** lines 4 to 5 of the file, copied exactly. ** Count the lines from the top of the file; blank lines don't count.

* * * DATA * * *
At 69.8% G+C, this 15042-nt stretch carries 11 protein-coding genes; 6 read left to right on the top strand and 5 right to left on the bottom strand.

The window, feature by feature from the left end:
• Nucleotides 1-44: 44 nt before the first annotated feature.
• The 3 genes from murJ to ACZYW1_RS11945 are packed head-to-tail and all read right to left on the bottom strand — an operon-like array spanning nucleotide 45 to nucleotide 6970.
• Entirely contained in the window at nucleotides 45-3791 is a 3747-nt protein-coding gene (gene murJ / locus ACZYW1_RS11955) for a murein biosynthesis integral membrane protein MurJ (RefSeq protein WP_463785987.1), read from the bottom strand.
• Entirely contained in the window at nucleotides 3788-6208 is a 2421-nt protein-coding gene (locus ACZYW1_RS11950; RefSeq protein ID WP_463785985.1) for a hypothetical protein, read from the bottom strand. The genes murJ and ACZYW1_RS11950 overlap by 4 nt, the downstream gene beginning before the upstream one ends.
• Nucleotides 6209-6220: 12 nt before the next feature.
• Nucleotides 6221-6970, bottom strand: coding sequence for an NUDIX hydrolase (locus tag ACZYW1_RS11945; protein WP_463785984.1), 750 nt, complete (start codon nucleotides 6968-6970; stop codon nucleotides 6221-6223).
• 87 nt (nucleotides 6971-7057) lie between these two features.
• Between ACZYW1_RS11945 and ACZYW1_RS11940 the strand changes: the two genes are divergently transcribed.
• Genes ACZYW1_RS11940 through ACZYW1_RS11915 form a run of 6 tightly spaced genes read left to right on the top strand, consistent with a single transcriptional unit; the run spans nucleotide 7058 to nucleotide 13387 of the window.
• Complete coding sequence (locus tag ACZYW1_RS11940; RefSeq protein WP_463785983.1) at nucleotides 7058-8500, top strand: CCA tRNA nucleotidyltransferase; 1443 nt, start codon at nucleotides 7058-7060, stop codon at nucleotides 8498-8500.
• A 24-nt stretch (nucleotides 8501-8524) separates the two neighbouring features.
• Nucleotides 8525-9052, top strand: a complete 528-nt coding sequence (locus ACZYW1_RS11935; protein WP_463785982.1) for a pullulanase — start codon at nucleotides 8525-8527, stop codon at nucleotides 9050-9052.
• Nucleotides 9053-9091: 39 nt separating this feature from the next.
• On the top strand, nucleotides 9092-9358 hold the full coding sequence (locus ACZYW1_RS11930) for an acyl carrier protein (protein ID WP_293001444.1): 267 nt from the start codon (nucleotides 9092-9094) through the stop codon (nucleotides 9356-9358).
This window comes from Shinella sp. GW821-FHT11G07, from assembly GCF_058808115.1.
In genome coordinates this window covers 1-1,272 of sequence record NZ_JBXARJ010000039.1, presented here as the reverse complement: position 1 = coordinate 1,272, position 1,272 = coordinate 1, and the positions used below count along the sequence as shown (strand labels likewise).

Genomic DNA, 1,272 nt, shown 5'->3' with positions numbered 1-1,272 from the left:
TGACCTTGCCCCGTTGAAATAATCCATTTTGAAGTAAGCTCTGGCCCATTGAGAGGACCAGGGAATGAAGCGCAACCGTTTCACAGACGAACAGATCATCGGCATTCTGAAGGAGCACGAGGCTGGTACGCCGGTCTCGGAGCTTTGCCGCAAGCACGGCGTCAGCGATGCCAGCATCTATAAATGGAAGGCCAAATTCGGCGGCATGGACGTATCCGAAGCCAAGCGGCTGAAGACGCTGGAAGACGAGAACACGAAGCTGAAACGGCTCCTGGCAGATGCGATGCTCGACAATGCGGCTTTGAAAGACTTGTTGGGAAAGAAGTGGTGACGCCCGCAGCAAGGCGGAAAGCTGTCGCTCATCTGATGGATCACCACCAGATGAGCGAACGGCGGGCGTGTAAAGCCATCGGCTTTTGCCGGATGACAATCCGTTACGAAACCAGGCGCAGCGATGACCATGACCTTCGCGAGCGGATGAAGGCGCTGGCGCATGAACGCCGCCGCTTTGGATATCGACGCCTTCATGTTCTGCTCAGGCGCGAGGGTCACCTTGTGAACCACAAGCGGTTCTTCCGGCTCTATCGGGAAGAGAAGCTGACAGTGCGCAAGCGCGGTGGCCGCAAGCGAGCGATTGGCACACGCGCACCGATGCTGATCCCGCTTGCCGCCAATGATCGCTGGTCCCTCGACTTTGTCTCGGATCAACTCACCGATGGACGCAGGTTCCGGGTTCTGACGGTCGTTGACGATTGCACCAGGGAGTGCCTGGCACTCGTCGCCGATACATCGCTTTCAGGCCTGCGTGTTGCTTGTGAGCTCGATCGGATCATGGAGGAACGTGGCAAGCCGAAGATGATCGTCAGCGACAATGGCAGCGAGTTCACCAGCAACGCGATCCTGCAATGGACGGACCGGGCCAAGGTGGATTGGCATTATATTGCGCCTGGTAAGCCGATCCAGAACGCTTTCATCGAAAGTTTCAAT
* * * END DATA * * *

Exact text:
• The 3 genes from murJ to ACZYW1_RS11945 are packed head-to-tail and all read right to left on the bottom strand — an operon-like array spanning nucleotide 45 to nucleotide 6970.
• Entirely contained in the window at nucleotides 45-3791 is a 3747-nt protein-coding gene (gene murJ / locus ACZYW1_RS11955) for a murein biosynthesis integral membrane protein MurJ (RefSeq protein WP_463785987.1), read from the bottom strand.